ATAMI, Shizuoka Prefecture--The disaster that befell this seaside resort town was an accident waiting to happen, say experts citing the steep mountainside on which it is built and poor soil quality due to huge ancient deposits of volcanic ash.

Heavy rains that battered the area since July 1 exacerbated an already precarious situation, resulting in a massive mudslide July 3 that sent torrents of mud, water and debris crashing into homes and buildings in the Izusan district, claiming the lives of two people initially and leaving around 20 others missing.

Hiroshi Takebayashi, an associate professor of erosion control engineering at Kyoto University’s Disaster Prevention Research Institute, said videos of the landslide posted on social media showed a flow of dark debris containing volcanic ash.

“The videos indicate that the mud and water flowed at a rate of 30 kph,” he said. “Under normal circumstances, mud flows are not that destructive. But on this occasion, the mudslide was between 4 and 5 meters high when it came, reaching the second floors of homes.”

The mountainside upon which Atami is built is susceptible to collapse, especially during torrential downpours and typhoons, as it is made up of vast deposits of volcanic ash and rocks that melted in an ancient volcanic eruption.

The seaside town in Shizuoka Prefecture, famed for its hot springs, is surrounded by group of volcanoes, including Mount Hakone, according to Susumu Yasuda, professor emeritus of geotechnical engineering at Tokyo Denki University.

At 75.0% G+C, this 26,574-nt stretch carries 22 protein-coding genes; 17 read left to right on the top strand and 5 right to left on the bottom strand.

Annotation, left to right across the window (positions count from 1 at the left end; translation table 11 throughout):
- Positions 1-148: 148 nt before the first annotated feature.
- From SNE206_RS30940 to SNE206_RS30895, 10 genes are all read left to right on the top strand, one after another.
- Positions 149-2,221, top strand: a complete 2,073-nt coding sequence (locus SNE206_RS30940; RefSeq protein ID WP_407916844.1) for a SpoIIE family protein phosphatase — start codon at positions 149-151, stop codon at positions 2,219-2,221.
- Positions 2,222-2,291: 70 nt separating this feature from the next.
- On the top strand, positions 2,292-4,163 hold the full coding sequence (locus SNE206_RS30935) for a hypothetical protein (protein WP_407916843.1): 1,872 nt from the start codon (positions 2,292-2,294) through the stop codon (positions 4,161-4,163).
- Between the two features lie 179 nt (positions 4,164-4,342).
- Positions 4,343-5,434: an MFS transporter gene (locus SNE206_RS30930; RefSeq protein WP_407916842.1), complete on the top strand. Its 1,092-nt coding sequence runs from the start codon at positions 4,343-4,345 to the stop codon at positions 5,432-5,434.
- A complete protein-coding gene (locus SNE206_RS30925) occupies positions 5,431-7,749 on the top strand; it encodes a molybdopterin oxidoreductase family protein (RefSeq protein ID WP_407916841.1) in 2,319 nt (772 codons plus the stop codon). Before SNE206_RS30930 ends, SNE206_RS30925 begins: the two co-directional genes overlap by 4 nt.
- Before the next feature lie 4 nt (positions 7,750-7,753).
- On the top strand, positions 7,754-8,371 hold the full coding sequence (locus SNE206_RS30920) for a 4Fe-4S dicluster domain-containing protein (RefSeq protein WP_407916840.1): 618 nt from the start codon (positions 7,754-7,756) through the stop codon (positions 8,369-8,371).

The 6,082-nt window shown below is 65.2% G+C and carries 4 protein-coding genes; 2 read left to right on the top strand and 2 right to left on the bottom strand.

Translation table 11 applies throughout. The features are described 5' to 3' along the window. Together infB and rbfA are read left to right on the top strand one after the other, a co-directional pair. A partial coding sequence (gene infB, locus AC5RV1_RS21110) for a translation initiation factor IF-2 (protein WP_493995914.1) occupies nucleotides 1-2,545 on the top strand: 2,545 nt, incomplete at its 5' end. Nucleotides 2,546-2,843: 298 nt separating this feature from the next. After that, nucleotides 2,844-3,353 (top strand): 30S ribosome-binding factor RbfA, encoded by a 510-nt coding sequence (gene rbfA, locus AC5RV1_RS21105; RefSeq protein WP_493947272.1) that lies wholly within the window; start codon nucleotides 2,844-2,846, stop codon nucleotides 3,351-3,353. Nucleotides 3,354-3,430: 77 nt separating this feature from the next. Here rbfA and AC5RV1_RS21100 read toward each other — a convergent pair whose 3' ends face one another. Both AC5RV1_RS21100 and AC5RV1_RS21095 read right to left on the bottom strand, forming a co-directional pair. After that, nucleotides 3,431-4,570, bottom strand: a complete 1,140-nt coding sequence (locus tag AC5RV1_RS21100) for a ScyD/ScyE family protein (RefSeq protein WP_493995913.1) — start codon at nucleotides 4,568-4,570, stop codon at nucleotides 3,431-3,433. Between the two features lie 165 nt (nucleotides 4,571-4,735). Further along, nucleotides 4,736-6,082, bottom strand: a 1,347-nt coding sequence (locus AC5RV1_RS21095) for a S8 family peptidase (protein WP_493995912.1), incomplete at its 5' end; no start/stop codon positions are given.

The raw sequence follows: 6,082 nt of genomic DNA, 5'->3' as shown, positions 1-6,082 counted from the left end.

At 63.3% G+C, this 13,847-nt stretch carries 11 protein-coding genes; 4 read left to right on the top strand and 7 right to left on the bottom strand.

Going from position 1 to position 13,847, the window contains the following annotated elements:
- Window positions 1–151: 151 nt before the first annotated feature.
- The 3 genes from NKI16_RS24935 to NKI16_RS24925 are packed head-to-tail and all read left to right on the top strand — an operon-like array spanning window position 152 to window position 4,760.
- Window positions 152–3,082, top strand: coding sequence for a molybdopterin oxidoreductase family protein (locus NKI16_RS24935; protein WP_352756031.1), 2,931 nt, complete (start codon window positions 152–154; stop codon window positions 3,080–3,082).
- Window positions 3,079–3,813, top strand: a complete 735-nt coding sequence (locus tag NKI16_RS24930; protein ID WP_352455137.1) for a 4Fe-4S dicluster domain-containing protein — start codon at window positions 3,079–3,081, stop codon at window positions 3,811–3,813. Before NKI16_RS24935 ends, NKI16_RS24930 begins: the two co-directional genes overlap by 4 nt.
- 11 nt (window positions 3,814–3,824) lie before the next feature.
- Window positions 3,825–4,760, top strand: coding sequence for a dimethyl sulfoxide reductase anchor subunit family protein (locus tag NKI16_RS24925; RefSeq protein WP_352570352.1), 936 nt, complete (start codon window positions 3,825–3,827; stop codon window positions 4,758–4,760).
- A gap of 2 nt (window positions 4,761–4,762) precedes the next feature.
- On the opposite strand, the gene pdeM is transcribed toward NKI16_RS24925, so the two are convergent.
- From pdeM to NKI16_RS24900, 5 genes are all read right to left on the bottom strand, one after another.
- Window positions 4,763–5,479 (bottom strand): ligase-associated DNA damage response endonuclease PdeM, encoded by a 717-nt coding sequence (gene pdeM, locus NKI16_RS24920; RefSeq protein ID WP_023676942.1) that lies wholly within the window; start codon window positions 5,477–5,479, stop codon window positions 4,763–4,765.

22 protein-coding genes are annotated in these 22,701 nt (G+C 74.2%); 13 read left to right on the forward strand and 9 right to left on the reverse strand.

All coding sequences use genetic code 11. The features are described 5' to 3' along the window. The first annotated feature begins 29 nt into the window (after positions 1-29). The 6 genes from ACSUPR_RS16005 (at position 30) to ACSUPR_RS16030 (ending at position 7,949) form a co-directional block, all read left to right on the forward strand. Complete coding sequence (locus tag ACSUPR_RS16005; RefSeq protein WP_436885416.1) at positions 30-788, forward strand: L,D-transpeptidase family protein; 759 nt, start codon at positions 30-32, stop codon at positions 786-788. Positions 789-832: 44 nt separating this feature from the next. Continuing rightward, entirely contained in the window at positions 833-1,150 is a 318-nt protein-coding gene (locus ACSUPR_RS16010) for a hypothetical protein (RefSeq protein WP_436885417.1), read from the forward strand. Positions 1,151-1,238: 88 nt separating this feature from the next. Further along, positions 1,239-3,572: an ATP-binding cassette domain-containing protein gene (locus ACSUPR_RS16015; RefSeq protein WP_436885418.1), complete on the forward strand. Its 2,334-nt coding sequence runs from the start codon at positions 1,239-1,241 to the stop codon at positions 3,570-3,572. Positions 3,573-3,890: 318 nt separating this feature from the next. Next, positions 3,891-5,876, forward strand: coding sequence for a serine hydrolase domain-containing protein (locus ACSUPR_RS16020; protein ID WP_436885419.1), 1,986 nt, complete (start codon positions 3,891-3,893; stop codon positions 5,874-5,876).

A hazard map issued by the land ministry shows that Izusan and nearby communities are designated as areas in danger from collapse and landslides.

When the magnitude 7.9 Great Kanto Earthquake devastated Tokyo and surrounding areas in 1923, a large-scale mudslide occurred near the district, according to Yasuda.

The vulnerability of the rock and soil in Atami, coupled with heavy downpours since July 1, compounded the situation, experts said.

Total rainfall through 10:30 a.m. on July 3 came to a whopping 465 millimeters, according to a rain gauge set up in the Minaguchi district of Atami, which is located in the vicinity of Izusan.

As a result, the Izusan district and nearby areas faced a greater risk of landslides, given the recent heavy rainfall and vulnerability of the surface soil.